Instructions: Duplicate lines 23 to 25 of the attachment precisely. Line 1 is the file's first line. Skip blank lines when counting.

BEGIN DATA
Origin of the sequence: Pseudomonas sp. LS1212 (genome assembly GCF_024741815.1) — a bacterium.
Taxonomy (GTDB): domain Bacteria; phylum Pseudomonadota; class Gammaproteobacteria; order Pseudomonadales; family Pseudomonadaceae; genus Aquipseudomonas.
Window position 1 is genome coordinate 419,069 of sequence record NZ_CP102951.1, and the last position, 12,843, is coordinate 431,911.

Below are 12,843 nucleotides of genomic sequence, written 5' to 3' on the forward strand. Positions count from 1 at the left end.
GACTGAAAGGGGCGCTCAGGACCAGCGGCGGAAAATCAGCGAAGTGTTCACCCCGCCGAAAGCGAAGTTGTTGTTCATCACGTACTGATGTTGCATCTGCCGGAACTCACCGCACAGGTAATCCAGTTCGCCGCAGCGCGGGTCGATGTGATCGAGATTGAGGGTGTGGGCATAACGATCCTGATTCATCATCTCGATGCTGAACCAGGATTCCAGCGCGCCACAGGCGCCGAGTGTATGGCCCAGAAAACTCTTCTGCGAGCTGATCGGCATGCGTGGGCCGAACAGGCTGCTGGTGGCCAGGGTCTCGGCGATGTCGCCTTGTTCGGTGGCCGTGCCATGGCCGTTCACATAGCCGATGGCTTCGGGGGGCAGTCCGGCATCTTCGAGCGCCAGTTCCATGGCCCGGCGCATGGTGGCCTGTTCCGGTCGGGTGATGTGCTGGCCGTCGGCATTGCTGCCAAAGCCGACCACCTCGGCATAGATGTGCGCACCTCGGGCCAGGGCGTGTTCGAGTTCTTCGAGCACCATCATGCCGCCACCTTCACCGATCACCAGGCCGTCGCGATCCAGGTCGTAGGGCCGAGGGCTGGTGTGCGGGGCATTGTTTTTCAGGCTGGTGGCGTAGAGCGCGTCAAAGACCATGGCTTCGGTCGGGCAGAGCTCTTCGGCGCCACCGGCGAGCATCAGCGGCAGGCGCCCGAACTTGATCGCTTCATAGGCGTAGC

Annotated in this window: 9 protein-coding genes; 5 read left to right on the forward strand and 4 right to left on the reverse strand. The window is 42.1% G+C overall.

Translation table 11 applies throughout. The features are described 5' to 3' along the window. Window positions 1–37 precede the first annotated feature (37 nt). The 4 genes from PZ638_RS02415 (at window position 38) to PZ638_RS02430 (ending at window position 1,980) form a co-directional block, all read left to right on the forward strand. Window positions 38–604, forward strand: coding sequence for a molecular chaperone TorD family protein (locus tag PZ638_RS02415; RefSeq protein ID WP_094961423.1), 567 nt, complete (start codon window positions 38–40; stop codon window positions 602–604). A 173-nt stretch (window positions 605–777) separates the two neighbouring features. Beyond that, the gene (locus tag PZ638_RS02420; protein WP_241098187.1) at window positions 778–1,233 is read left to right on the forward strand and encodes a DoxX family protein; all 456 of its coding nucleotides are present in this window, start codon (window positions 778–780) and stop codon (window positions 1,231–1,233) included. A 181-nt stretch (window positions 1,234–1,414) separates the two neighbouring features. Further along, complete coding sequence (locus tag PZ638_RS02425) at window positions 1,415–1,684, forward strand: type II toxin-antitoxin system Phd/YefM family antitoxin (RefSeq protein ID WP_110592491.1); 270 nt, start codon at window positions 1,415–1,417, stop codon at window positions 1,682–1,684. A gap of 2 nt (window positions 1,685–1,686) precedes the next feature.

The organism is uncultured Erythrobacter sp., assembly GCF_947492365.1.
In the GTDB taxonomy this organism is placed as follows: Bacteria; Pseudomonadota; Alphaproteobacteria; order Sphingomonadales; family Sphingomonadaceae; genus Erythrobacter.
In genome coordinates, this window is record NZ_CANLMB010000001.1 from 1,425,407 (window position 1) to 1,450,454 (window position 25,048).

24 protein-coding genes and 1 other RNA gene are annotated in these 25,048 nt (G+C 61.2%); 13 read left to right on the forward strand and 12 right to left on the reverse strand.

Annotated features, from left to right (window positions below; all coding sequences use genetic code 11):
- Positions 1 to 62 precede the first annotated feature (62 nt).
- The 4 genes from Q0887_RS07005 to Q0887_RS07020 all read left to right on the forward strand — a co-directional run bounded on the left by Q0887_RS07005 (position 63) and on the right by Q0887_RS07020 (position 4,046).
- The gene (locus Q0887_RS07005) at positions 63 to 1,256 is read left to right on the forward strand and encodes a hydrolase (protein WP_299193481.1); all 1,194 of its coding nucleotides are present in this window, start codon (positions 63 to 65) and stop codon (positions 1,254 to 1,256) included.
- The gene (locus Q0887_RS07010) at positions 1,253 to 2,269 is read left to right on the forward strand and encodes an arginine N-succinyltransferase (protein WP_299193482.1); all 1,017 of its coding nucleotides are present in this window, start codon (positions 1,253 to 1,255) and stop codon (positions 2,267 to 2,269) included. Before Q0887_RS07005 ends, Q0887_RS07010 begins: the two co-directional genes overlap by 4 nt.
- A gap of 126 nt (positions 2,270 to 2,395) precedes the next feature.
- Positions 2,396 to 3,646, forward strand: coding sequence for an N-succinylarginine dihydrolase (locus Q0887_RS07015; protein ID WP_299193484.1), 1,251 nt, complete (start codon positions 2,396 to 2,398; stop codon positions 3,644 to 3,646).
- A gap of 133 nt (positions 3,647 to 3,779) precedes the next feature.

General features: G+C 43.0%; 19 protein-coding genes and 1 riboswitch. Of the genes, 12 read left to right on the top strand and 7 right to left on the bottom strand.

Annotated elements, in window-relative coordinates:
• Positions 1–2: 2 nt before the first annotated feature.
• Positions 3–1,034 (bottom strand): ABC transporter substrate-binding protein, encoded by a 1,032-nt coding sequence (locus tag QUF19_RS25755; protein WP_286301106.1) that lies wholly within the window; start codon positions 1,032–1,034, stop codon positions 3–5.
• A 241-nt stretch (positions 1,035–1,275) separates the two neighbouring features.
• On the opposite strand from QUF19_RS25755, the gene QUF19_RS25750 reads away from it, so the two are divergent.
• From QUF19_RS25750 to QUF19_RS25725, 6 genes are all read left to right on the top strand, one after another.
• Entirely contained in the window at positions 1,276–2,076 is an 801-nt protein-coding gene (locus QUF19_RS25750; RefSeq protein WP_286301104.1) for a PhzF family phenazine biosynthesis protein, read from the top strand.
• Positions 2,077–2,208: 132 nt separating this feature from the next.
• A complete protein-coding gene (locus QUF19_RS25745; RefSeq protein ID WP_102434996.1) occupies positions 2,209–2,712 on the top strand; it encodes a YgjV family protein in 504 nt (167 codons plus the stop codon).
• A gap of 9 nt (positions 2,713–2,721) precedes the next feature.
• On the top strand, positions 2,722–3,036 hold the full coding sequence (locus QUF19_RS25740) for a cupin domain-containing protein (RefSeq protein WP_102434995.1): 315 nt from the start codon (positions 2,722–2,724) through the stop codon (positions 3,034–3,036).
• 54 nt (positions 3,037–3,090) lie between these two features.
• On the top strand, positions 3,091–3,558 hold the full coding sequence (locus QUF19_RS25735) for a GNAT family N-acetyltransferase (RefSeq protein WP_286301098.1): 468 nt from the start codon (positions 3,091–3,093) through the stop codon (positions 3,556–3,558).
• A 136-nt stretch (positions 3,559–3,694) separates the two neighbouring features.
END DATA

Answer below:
• Positions 3–1,034 (bottom strand): ABC transporter substrate-binding protein, encoded by a 1,032-nt coding sequence (locus tag QUF19_RS25755; protein WP_286301106.1) that lies wholly within the window; start codon positions 1,032–1,034, stop codon positions 3–5.
• A 241-nt stretch (positions 1,035–1,275) separates the two neighbouring features.
• On the opposite strand from QUF19_RS25755, the gene QUF19_RS25750 reads away from it, so the two are divergent.